I pride myself in being rather resistant to articulate, compelling arguments urging me to succumb to peer pressure. The classic line
“Come on! Everyone is doing it!”
does nothing to erode my will. When I think about fads and crazes, I picture lemmings exhibiting a cliff-diving migration into a body of water that results in many dead lemmings.
Not me. When I die, it won’t be with a large group of mindless people. I’ll die standing somewhere alone, thank you very much.
So I was quite surprised with myself when I downloaded a game on my android called Candy Crush Saga. On that day, my self righteous attitude went POOF, and my addiction began.
In December 2012 alone, 10 million people downloaded this game. Do you know what that means on a global level? It means the birth rate for September of this year will be zero.
How wide-spread is this game? Recently I was stranded at the airport during an interminably long delay, and I heard music from the game playing in stereo all around my gate from a thousand different devices, each slightly out of synch with the next. It sounded like Hell’s Waiting Room.
If you, too, are CCS addicted, let me make you feel a little better by pointing out some positive life lessons the game can teach you while you’re waiting for a new life to regenerate. Whether at work, at home, or playing a highly addictive game, know these 5 truths–
1. You don’t have to do it alone.
Do you feel like no one understands what you’re facing? Do you feel like no one has stood in your shoes? Do you feel like you alone face uncharted territories? There’s a good chance others can offer you some help, a few suggestions, a piece of wisdom that can be useful to you on your journey. When you need help, don’t be afraid to ask. Do you want to know an exciting CHEAT CODE for life? Listen to someone who’s already mastered what you’re just starting to learn, absorbing both what to do as well as what to avoid.
2. YOU are the main character.
Do you know the little pigtailed girl that travels around the map on the game? Did you know that she even has a name, Tiffi (short for Toffette)? Are you aware that the reason you don’t know or care about Tiffi is that when you play the game it’s all about you? When you fail to complete a level, it’s your failure, not Tiffi’s. When you succeed in completing a level, it’s your success, not Tiffi’s. Neither blame nor credit others for your failures or successes. When you are the main character, you have to accept complete accountability and responsibility for your actions and outcomes.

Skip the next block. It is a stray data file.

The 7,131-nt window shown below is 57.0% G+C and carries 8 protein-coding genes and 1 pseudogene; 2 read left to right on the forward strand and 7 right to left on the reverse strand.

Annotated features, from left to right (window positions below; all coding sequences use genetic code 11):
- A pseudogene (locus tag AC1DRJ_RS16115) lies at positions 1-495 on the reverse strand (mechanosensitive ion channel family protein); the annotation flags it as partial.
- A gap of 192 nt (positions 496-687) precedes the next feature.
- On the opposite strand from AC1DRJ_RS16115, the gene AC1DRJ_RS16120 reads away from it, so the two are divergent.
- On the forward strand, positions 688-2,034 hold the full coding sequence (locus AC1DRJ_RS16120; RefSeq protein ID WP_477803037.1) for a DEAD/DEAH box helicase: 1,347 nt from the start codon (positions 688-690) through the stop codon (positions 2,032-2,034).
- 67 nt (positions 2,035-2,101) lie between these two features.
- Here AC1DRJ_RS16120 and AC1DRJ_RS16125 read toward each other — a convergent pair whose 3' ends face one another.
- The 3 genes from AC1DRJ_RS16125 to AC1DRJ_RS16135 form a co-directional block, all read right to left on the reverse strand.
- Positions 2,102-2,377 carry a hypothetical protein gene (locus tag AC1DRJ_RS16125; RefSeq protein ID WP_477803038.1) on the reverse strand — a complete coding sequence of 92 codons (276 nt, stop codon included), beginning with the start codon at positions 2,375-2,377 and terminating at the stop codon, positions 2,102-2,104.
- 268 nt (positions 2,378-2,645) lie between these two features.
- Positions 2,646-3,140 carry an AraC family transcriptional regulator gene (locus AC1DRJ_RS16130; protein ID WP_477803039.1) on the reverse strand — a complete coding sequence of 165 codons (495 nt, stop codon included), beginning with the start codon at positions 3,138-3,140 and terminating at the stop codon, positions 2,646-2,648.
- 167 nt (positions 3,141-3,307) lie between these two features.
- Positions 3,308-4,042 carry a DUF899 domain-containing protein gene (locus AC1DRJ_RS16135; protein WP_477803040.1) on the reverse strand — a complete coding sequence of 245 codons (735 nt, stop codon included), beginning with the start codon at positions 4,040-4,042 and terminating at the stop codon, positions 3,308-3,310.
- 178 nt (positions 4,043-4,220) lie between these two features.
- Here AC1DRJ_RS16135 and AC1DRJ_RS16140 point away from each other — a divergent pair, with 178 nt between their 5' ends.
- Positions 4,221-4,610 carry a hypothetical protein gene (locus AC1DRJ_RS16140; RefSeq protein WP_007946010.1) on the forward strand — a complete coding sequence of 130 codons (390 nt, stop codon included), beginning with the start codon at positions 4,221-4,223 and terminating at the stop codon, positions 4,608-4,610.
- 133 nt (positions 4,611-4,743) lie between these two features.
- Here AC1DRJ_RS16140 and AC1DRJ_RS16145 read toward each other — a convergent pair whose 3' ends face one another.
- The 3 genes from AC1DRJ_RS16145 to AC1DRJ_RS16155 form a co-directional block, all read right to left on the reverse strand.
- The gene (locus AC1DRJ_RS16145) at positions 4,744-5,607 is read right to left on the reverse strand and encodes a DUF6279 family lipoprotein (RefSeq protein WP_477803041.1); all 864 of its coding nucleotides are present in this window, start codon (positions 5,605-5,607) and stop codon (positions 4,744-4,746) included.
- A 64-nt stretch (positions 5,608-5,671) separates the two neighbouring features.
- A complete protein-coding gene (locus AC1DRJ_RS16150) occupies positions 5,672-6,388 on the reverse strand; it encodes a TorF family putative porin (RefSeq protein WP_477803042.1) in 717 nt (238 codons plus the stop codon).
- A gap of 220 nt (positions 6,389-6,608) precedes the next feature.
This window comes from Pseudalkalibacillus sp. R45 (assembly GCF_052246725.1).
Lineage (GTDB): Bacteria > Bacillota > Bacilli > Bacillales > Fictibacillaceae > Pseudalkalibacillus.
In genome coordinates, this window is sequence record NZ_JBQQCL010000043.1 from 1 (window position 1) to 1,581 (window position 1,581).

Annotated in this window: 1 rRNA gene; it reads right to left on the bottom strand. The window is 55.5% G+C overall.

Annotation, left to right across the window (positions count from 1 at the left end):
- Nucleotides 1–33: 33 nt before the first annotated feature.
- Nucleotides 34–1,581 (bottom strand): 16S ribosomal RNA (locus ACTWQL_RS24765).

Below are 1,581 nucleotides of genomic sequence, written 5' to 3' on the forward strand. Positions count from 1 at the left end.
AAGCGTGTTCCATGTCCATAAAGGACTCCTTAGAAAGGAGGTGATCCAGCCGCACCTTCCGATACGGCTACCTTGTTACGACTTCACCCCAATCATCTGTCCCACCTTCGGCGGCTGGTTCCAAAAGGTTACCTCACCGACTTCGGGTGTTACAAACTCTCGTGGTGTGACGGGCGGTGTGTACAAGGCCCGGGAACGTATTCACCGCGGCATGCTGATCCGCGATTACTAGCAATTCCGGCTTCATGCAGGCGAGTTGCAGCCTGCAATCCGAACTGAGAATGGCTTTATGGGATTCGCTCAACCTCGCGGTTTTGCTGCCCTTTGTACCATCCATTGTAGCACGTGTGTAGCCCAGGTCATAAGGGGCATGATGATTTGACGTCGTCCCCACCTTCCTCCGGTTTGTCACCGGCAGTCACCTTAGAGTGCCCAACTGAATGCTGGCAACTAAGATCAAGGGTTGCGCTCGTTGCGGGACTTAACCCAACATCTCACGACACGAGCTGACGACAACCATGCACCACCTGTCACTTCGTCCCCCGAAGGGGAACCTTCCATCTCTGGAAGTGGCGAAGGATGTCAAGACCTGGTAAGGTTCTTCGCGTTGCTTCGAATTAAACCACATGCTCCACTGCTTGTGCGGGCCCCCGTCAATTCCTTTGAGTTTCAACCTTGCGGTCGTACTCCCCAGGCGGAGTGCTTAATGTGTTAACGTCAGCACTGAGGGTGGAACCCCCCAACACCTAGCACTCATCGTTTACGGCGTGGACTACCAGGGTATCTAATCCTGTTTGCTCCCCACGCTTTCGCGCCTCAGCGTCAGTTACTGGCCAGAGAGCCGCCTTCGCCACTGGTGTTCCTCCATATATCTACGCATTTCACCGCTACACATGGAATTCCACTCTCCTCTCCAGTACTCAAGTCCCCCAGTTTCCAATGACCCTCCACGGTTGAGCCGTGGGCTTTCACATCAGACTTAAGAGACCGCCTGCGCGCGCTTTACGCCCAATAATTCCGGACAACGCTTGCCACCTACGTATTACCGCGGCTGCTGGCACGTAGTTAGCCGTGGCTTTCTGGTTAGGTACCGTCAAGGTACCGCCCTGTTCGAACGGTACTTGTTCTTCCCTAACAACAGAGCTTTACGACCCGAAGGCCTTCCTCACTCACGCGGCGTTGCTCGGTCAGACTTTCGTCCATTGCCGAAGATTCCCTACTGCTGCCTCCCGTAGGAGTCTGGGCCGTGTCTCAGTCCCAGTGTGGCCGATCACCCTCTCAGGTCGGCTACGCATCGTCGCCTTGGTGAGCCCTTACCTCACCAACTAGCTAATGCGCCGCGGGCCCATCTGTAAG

3. You get better results by avoiding good moves in favor of GREAT moves.
When you make good moves, the voice in the game says things like “Sweet” or “Delicious!” But when you beat the level, the game says SUGAR CRUSH. Keep your eyes on the SUGAR CRUSH aspects of your life, not just the SWEET ones. When I first started playing the game, I soon found that to beat the level, I had to assess many options–but choose the best option. To win, I had to be willing to delay good moves in order to make GREAT moves. In life, to list a few examples, it may be wise to defer marriage until you’ve finished school, hold off putting a down-payment on a swimming pool until you have your bonus check in hand, and delay using all of your vacation days until after the Martin Luther King holiday. “Quick, easy fixes” have a way of creating more permanent, near fatal complications.
4. You have BOOSTERS–use them wisely.
The game offers boosters, special candies, and special candy combinations that supercharge your play and maximize your efforts in removing candies. In the game, you get a couple of boosters for free, and you can pay money for additional boosters (I’ve already admitted to being addicted to the stupid game. Don’t expect me to own up to paying for the opportunity to waste even more of my time!).
We have boosters in life, too, but just like in the game, you best use them wisely. Your boosters are your close friends, family members, and cheerleaders who believe in you, encourage you, and invest emotional energy in you. But unless you show a return on investment, you might end up depleting your boosters–and have absolutely nothing to show for it. Don’t go running to others for help before you’ve done everything in your power.
5. You gotta know when to walk away.
You might think that you can beat the level if you just spend a little more time on it. Maybe play a round or two in bed instead of sleeping. Perhaps pulling it out on a conference call. Even bringing out the game from behind the locked bathroom stall. Don’t. There’s a fine line between an engaging past-time and a life-sucking obsession. Even if you do finish a tough round by working it hard, you know you’re just going to start the next round, right? You’ll be likely to keep your interest in the game longer if you’re able to walk away regularly.
Life’s like that, too. Obsession leads to the Law of Diminishing Returns. If you wish to enjoy ice cream, do it by the spoonful, not the whole carton. If you wish to enjoy a lifetime of listening to music, don’t burn out your speakers or blow out your eardrums by adding too much volume. And if you wish to enjoy playing a video game for some mind-numbing entertainment for months or years instead of days or weeks, pace yourself. You’re less likely to burn out or get bored out of your skull if you learn to put it away and come back when it’s fresh.